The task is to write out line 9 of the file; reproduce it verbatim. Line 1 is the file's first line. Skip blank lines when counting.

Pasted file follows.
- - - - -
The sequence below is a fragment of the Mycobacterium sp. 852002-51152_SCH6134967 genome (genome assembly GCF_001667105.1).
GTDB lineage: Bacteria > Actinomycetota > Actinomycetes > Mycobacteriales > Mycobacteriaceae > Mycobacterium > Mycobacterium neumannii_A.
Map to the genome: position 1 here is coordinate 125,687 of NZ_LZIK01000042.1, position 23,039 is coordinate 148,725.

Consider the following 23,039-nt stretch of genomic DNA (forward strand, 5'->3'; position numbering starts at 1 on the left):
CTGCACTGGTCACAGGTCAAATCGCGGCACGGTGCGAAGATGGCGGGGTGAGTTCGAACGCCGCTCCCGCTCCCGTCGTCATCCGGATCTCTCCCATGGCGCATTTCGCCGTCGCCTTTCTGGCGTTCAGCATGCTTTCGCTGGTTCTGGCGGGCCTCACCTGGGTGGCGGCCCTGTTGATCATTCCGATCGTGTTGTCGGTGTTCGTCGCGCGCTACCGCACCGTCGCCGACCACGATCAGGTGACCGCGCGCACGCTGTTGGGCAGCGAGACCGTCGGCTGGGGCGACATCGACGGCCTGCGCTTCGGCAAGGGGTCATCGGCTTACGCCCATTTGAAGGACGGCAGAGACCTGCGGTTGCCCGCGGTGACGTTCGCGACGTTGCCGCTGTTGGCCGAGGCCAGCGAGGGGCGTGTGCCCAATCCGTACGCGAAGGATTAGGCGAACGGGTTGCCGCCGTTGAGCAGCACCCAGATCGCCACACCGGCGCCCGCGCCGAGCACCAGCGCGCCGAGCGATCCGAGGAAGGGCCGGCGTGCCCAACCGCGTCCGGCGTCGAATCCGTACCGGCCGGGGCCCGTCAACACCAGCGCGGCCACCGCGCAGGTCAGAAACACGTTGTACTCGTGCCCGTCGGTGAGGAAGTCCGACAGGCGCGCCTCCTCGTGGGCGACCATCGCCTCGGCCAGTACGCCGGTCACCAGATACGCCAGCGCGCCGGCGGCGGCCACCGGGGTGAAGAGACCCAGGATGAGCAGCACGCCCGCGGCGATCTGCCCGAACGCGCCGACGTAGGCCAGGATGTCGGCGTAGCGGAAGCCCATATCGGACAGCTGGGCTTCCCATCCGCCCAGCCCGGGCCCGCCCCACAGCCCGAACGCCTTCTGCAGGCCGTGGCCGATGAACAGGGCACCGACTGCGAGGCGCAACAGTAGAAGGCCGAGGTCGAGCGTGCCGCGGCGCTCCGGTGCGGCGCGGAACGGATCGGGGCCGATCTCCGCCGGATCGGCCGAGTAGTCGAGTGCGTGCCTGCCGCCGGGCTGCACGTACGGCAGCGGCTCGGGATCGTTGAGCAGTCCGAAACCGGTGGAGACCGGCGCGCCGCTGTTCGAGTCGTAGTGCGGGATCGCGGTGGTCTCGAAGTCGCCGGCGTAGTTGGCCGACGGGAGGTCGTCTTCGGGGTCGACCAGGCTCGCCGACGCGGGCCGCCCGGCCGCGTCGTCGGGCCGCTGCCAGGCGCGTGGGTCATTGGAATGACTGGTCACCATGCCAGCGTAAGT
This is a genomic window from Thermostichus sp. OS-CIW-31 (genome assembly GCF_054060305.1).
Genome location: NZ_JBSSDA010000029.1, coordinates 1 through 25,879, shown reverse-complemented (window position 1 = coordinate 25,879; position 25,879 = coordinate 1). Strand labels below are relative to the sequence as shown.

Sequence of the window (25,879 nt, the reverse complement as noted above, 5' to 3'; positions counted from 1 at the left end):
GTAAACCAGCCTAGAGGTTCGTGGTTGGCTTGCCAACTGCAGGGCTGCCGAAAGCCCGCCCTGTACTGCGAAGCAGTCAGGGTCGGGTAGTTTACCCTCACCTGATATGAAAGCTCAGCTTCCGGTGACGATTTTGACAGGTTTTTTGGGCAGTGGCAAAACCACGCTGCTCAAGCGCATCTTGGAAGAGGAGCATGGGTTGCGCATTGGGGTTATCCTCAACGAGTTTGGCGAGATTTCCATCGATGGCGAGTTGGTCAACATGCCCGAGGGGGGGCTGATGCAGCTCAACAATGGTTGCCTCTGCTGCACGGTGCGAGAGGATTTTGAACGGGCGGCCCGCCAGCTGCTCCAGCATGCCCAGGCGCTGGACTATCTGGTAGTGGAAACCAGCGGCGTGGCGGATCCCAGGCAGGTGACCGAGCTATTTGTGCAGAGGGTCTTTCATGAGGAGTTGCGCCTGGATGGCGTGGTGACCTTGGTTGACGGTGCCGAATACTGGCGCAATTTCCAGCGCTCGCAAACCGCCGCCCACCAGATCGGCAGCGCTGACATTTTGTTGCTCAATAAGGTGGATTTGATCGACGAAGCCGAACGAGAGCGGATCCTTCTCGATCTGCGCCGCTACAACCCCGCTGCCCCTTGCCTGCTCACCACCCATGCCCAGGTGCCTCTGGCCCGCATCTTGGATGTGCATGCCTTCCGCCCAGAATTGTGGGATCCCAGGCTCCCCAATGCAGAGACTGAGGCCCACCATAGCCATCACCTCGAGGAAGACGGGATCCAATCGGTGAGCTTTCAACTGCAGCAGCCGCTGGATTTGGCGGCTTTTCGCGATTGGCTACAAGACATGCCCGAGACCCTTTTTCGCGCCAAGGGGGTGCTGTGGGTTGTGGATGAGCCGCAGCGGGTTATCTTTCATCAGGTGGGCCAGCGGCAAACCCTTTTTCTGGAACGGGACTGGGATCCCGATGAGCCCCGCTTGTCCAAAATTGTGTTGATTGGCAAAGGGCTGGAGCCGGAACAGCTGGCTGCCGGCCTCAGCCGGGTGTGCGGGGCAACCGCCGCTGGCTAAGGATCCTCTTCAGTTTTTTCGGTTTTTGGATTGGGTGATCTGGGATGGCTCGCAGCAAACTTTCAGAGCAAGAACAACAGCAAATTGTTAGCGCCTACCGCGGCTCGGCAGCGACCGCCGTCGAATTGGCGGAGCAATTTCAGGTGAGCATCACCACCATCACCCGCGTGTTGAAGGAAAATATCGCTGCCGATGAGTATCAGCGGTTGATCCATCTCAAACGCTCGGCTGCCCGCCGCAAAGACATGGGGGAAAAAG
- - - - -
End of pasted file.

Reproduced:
GTAAACCAGCCTAGAGGTTCGTGGTTGGCTTGCCAACTGCAGGGCTGCCGAAAGCCCGCCCTGTACTGCGAAGCAGTCAGGGTCGGGTAGTTTACCCTCACCTGATATGAAAGCTCAGCTTCCGGTGACGATTTTGACAGGTTTTTTGGGCAGTGGCAAAACCACGCTGCTCAAGCGCATCTTGGAAGAGGAGCATGGGTTGCGCATTGGGGTTATCCTCAACGAGTTTGGCGAGATTTCCATCGATGGCGAGTTGGTCAACATGCCCGAGGGGGGGCTGATGCAGCTCAACAATGGTTGCCTCTGCTGCACGGTGCGAGAGGATTTTGAACGGGCGGCCCGCCAGCTGCTCCAGCATGCCCAGGCGCTGGACTATCTGGTAGTGGAAACCAGCGGCGTGGCGGATCCCAGGCAGGTGACCGAGCTATTTGTGCAGAGGGTCTTTCATGAGGAGTTGCGCCTGGATGGCGTGGTGACCTTGGTTGACGGTGCCGAATACTGGCGCAATTTCCAGCGCTCGCAAACCGCCGCCCACCAGATCGGCAGCGCTGACATTTTGTTGCTCAATAAGGTGGATTTGATCGACGAAGCCGAACGAGAGCGGATCCTTCTCGATCTGCGCCGCTACAACCCCGCTGCCCCTTGCCTGCTCACCACCCATGCCCAGGTGCCTCTGGCCCGCATCTTGGATGTGCATGCCTTCCGCCCAGAATTGTGGGATCCCAGGCTCCCCAATGCAGAGACTGAGGCCCACCATAGCCATCACCTCGAGGAAGACGGGATCCAATCGGTGAGCTTTCAACTGCAGCAGCCGCTGGATTTGGCGGCTTTTCGCGATTGGCTACAAGACATGCCCGAGACCCTTTTTCGCGCCAAGGGGGTGCTGTGGGTTGTGGATGAGCCGCAGCGGGTTATCTTTCATCAGGTGGGCCAGCGGCAAACCCTTTTTCTGGAACGGGACTGGGATCCCGATGAGCCCCGCTTGTCCAAAATTGTGTTGATTGGCAAAGGGCTGGAGCCGGAACAGCTGGCTGCCGGCCTCAGCCGGGTGTGCGGGGCAACCGCCGCTGGCTAAGGATCCTCTTCAGTTTTTTCGGTTTTTGGATTGGGTGATCTGGGATGGCTCGCAGCAAACTTTCAGAGCAAGAACAACAGCAAATTGTTAGCGCCTACCGCGGCTCGGCAGCGACCGCCGTCGAATTGGCGGAGCAATTTCAGGTGAGCATCACCACCATCACCCGCGTGTTGAAGGAAAATATCGCTGCCGATGAGTATCAGCGGTTGATCCATCTCAAACGCTCGGCTGCCCGCCGCAAAGACATGGGGGAAAAAG